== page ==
However, in our dealings with hundreds of technology companies, we are also aware of a number of sales ‘myths’ that we believe may be holding back technology entrepreneurs and technology  marketers from making the smartest decisions for their own business futures.Over the next few weeks, we’re setting out to share ten of the most common myths – some of which may be familiar to you.

Myth #9

“All of your prospects think like you do.”

You may sometimes find it helpful to visualize an average customer and their typical needs when honing your messaging, but never fall into the trap of thinking that all your customers fit such a simple mold. Each of your prospects has a completely different perspective, and few vendors take the time to really understand what each individual prospect is thinking about, stressed over or dreaming of. You do not have a crystal ball, or your prospect’s offices bugged (at least we hope not). It’s impossible to know the internal pressures they face, and the personal ambitions they have. Sales messaging that asks the right questions and presents authentic anecdotes will help these prospects to relate, and open up, with you.

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May 11th, 2015

Myth #8: Prompt’s ten technology sales myths

Myth #8: Prompt’s ten technology sales myths

At Prompt we know that PR complements sales to drive influence, impact, and financial success.  Our PRISM methodology delivers the steps and processes involved in planning and executing PR programs in line with sales objectives. And our free webinar series ‘How to use PR to drive sales’ shares content created specifically for technology companies. We’ve gathered this content from working with global companies including Adobe, IBM, and Oracle, and hundreds of early-stage companies. This means that we’ve covered every level of complexity, type of technology, and (we think) almost every kind of sales process.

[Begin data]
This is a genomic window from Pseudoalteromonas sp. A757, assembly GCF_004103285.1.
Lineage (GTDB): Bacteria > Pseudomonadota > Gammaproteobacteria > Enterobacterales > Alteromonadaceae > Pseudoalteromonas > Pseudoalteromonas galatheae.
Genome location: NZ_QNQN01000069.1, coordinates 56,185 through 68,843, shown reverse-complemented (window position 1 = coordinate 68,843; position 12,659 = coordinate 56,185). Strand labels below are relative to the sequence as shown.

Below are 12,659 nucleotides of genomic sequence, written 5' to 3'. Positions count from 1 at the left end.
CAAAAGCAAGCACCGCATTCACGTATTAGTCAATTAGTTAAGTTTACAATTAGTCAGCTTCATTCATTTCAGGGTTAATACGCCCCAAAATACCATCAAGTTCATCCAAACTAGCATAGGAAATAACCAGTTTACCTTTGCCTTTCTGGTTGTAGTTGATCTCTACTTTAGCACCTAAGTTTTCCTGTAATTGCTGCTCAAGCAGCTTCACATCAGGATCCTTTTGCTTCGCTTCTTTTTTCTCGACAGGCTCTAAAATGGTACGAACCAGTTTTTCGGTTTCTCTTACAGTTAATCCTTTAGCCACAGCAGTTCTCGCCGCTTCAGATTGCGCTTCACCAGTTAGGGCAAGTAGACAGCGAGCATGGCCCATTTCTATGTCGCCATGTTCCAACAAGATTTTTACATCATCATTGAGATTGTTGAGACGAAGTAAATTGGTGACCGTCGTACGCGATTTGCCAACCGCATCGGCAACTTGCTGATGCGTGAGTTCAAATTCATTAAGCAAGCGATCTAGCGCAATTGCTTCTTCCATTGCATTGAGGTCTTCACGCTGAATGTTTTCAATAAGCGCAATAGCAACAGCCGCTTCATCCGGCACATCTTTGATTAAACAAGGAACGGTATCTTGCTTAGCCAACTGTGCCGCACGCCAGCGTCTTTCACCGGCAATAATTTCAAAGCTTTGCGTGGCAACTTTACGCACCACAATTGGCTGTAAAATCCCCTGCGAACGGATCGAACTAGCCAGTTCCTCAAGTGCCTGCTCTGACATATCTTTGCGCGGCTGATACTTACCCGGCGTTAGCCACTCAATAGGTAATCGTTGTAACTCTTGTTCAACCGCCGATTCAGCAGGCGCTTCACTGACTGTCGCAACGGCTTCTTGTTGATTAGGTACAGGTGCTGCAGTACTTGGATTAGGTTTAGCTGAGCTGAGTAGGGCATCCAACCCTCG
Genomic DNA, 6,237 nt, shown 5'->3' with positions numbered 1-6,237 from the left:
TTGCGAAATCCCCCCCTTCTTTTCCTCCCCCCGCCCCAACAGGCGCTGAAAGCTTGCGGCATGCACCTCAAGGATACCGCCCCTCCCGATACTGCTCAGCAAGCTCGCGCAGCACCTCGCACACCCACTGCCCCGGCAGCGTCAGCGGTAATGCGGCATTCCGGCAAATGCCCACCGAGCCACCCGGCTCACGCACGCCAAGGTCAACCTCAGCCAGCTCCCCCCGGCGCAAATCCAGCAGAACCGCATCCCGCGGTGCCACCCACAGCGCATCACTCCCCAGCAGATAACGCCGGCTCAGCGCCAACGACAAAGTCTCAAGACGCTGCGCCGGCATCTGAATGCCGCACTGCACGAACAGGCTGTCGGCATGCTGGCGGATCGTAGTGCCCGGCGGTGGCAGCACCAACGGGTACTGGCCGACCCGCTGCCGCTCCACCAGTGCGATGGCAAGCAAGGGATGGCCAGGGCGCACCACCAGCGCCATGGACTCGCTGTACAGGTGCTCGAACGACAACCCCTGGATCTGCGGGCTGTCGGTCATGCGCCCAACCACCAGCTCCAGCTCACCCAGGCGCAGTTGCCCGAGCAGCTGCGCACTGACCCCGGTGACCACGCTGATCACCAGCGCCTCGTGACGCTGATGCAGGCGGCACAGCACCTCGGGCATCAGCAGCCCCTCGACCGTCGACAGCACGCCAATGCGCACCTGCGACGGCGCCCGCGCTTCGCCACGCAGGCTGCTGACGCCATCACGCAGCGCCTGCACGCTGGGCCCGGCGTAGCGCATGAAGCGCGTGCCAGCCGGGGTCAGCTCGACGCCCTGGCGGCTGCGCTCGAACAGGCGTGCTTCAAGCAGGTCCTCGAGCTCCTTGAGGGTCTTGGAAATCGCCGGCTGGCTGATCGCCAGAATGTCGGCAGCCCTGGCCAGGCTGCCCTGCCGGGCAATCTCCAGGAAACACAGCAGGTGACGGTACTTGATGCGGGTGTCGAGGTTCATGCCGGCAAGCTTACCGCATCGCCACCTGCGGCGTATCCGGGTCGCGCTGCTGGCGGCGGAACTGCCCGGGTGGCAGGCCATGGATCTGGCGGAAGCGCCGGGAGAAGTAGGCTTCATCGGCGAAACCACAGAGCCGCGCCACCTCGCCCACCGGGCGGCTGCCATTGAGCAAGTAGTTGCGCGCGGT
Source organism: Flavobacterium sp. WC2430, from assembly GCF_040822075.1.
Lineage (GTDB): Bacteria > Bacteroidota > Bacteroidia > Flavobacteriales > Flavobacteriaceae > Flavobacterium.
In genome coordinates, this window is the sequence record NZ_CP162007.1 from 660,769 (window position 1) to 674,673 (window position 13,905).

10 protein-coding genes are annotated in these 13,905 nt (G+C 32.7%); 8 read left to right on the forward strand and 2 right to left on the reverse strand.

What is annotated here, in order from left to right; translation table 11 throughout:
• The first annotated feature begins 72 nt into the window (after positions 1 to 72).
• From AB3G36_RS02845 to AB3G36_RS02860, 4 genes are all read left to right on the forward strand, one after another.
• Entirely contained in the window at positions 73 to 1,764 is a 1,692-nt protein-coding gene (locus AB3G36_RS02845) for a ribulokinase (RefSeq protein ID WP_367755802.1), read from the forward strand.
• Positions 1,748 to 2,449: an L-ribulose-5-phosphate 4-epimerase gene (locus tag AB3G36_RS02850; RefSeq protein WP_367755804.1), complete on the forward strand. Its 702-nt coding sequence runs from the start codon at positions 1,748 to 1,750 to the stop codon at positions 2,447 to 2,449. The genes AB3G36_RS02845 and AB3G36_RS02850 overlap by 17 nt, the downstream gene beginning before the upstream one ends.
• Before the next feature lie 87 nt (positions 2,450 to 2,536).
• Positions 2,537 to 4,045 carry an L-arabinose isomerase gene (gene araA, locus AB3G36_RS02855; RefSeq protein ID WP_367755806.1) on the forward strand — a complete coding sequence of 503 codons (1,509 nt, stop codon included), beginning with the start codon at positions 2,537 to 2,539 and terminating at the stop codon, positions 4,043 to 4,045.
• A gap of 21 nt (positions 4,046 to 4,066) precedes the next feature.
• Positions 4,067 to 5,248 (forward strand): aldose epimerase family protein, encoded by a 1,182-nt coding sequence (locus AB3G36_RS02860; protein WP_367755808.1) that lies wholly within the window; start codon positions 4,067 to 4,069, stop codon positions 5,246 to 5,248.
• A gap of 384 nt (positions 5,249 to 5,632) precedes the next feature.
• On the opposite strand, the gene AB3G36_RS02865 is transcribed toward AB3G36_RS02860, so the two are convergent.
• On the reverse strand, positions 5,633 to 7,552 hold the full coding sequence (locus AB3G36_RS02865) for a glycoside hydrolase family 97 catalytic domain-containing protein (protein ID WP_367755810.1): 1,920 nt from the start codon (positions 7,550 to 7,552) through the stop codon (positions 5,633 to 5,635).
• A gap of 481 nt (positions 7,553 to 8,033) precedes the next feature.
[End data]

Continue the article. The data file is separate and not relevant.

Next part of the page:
However, in our dealings with hundreds of technology companies, we are also aware of a number of sales ‘myths’ that we believe may be holding back technology entrepreneurs and technology  marketers from making the smartest decisions for their own business futures.Over the next few weeks, we’re setting out to share ten of the most common myths – some of which may be familiar to you.

Myth #8

“Your prospects value your customer success stories”

Do your prospects really read, believe and find great use in the case studies that you created with past customers? Prospects are more used to being marketed to than you might think, and most now have very active marketing and sales BS monitors! Steer well-clear of cookie-cut formulaic success stories that espouse the virtues of your own business. Instead create authentic, genuine stories that focus on the business benefits to customers in a broad range of industries or sectors, maximizing the chance that prospects will identify with your existing customer base.

 

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May 4th, 2015

Myth #7: Prompt’s ten technology sales myths

Myth #7: Prompt’s ten technology sales myths

At Prompt we know that PR complements sales to drive influence, impact, and financial success.  Our PRISM methodology delivers the steps and processes involved in planning and executing PR programs in line with sales objectives. And our free webinar series ‘How to use PR to drive sales’ shares content created specifically for technology companies. We’ve gathered this content from working with global companies including Adobe, IBM, and Oracle, and hundreds of early-stage companies. This means that we’ve covered every level of complexity, type of technology, and (we think) almost every kind of sales process.